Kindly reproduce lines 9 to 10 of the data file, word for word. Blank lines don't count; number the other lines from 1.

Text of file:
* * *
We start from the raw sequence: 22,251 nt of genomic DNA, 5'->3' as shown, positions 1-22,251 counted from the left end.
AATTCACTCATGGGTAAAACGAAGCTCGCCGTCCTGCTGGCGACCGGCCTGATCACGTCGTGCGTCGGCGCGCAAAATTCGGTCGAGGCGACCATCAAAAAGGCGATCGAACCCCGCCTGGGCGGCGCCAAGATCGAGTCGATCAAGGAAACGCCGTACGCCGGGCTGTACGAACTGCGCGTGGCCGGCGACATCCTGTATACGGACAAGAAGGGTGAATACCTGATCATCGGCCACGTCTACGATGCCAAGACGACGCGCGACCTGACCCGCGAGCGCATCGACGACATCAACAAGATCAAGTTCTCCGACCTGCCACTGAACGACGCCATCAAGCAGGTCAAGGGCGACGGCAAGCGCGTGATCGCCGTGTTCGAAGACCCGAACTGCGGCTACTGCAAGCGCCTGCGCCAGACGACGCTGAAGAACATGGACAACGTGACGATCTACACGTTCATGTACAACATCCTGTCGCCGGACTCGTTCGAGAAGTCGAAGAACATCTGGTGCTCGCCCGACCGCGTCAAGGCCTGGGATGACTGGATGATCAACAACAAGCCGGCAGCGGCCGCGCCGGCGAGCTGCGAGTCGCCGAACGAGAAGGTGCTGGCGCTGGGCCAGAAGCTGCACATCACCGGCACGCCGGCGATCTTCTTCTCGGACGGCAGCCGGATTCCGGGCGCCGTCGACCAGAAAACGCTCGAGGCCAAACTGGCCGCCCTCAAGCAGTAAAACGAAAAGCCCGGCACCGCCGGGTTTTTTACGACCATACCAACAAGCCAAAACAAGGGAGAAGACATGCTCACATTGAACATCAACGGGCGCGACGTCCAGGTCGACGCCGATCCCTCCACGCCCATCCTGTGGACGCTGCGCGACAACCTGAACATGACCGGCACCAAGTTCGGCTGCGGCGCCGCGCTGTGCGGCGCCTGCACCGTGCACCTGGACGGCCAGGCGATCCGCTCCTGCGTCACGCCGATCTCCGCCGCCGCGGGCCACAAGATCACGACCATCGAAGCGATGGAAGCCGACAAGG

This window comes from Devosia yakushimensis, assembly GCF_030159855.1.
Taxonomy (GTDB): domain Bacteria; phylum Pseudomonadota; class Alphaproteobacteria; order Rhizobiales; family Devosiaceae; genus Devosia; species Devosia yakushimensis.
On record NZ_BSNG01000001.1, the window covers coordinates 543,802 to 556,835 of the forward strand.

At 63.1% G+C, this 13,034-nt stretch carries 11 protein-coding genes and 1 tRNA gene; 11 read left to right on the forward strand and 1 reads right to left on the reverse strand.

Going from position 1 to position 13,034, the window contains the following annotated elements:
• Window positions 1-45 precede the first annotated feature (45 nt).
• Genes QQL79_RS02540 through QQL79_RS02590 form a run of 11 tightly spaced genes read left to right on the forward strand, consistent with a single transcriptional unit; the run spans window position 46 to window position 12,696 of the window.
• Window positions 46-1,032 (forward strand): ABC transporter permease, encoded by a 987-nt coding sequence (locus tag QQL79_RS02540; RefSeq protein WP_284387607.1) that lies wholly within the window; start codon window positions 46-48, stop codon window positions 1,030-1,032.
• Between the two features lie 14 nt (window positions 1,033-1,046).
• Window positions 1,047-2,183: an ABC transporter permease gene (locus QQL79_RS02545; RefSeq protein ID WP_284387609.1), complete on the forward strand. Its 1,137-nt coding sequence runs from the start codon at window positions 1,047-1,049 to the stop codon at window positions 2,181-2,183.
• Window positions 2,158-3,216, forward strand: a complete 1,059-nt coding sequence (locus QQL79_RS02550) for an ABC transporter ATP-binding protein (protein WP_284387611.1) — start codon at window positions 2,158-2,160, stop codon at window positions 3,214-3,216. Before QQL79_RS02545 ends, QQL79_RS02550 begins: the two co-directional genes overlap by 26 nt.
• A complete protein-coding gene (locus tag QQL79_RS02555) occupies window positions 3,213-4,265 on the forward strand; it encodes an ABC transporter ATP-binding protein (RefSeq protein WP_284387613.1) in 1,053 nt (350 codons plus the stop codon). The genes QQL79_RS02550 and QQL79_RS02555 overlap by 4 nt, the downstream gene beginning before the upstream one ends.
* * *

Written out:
• Genes QQL79_RS02540 through QQL79_RS02590 form a run of 11 tightly spaced genes read left to right on the forward strand, consistent with a single transcriptional unit; the run spans window position 46 to window position 12,696 of the window.
• Window positions 46-1,032 (forward strand): ABC transporter permease, encoded by a 987-nt coding sequence (locus tag QQL79_RS02540; RefSeq protein WP_284387607.1) that lies wholly within the window; start codon window positions 46-48, stop codon window positions 1,030-1,032.